These instructions to field staff were written in 1920 by Percy Gates Morgan. He was director of the New Zealand Geological Survey from 1911 to 1926. Dedicated to his work, he set high standards for his staff.
Below is the full text:
‘The true geologist will never spare himself when his work is in question. He must be prepared to work long hours, to endure cold and heat, and wet and hunger, and at times risk life and limb (though not without consideration of the advantage to be gained). He should allow no difficulty that can be overcome to stop him. Streams must be forded, precipices climbed, tent and clothes and food swagged many miles up and down stream, through bush, up mountain sides, etc. …
All available time should be employed in field work. For this there are no fixed hours. The time in the field should be limited only by daylight, weather, and the physical ability of the members of the party.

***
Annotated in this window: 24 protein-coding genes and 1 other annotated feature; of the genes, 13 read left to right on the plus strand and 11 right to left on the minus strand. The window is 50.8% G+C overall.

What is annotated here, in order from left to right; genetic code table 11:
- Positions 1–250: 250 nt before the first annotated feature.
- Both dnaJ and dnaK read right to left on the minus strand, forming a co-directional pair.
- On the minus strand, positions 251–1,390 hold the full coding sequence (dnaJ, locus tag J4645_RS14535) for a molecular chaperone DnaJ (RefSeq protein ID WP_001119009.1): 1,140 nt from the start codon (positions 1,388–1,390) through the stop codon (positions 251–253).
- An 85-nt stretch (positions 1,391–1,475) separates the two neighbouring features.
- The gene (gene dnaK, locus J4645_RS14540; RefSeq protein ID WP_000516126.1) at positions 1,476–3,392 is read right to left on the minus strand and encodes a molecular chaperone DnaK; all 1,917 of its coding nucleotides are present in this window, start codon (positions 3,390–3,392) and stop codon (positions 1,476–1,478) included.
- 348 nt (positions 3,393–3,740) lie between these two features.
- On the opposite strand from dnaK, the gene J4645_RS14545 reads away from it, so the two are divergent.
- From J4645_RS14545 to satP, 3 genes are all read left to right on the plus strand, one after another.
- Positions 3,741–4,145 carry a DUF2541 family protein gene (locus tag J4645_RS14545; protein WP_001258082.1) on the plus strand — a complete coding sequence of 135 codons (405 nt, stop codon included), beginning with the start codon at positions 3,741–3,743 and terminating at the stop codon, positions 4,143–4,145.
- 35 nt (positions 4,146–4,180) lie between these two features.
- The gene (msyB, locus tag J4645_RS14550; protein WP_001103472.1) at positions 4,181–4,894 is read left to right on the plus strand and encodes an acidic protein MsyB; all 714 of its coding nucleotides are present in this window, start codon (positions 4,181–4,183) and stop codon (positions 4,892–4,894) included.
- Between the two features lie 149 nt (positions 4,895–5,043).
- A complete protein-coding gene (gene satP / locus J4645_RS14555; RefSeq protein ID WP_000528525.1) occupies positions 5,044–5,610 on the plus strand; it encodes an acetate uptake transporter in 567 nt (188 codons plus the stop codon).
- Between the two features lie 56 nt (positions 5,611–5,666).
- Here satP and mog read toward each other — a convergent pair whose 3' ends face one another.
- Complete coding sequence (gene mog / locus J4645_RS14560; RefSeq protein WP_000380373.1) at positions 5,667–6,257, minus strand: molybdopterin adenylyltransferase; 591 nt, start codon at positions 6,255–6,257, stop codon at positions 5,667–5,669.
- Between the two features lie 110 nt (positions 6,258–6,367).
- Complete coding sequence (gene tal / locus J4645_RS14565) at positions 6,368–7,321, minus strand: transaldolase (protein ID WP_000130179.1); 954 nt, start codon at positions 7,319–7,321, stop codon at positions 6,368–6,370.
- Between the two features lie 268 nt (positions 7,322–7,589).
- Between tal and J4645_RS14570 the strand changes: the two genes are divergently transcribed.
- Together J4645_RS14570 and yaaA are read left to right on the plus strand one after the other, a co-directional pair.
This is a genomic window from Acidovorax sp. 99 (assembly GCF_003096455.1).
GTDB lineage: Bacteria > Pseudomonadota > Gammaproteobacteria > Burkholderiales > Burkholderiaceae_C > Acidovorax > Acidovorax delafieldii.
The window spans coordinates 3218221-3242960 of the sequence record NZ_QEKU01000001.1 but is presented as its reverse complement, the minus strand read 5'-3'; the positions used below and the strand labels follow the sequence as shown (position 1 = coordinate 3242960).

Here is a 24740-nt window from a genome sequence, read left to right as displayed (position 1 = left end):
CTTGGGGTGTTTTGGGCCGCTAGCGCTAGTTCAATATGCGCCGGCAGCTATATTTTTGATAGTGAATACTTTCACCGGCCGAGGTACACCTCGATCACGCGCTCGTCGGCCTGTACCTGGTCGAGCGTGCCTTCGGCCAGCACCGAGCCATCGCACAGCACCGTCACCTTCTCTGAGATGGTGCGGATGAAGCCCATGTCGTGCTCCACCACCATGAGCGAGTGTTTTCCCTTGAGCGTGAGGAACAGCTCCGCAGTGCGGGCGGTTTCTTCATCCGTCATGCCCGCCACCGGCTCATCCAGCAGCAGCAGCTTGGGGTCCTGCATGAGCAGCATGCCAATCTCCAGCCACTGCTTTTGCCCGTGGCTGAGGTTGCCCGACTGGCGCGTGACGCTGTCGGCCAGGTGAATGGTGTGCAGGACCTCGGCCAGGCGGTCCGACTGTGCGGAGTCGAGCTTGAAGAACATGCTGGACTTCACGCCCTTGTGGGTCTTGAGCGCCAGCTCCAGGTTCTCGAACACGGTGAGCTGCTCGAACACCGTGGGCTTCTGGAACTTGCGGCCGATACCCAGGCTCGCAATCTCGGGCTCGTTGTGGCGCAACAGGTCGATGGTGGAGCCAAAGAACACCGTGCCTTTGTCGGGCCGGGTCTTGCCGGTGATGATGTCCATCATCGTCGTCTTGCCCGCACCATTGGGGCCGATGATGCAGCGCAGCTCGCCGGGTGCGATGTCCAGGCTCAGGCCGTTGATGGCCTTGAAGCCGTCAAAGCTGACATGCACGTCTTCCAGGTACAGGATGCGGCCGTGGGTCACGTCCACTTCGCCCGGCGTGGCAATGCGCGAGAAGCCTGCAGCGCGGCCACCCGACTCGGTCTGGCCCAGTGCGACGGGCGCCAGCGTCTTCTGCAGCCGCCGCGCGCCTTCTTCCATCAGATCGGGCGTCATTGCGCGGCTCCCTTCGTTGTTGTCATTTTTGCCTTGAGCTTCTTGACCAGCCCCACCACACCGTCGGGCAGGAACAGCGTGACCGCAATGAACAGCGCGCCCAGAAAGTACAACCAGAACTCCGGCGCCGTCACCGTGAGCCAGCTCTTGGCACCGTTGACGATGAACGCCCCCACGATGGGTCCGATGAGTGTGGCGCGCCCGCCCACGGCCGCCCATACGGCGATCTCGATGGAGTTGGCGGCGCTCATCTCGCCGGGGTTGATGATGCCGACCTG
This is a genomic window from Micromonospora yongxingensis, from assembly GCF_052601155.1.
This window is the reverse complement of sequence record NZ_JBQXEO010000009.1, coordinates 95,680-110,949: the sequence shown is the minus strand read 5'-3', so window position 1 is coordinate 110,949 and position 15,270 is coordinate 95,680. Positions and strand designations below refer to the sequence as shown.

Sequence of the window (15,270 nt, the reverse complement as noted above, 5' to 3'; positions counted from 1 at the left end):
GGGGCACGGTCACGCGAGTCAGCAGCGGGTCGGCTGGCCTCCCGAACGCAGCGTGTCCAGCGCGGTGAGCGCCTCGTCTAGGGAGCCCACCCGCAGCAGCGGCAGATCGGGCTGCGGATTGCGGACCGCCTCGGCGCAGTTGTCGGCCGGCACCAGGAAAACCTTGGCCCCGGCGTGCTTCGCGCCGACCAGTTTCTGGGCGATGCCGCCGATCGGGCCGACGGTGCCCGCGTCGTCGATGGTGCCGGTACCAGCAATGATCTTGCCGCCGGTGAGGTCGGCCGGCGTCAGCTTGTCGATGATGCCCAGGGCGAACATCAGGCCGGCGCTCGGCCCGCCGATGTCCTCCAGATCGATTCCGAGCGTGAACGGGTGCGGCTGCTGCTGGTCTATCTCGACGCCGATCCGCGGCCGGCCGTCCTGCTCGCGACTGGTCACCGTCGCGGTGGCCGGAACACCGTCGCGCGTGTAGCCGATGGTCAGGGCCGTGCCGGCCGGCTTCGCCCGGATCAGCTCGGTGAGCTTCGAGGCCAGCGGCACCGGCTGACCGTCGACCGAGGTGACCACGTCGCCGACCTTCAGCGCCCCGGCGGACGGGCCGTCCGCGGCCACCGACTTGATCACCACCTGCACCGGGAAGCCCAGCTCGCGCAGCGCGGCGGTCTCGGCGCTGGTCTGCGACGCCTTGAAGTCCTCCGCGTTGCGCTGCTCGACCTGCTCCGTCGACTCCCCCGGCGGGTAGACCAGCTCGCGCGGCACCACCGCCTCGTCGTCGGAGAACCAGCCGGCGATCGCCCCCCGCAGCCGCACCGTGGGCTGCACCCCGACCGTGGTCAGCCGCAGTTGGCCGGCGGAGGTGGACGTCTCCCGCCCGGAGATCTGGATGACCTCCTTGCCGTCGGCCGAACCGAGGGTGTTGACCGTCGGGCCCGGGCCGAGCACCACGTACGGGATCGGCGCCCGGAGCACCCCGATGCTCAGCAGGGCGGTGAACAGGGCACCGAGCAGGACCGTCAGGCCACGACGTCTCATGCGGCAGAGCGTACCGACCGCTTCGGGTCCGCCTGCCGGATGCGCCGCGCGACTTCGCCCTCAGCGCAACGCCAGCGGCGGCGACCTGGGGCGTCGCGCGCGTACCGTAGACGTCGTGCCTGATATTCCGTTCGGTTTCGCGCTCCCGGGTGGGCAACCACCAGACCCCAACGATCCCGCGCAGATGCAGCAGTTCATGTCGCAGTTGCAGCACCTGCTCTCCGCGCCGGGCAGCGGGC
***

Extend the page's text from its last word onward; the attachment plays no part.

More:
If members of the party wish to work only regular hours, they must be prepared to cook their own meals, etc, the cook being provided in order to increase the time available for fieldwork.
The geologist ought to work at night on his notes and maps so far as he is physically able. Wet days must be employed on plotting and on notes. Some time may be devoted to private correspondence, etc, but the geologist must limit his hours of recreation…
In settled roaded country bicycles may be used with great advantage, but long rides should be avoided, especially in hot weather. It would be generally be well to shift camp (or erect a flying camp) if work is more than one hour’s bicycle ride away, provided that the work in question will occupy more than one day.’
New Zealand Geological Survey archives. Reproduced in the New Zealand Journal of Geology & Geophysics 8, no. 6 (1965): 1,260–1,261
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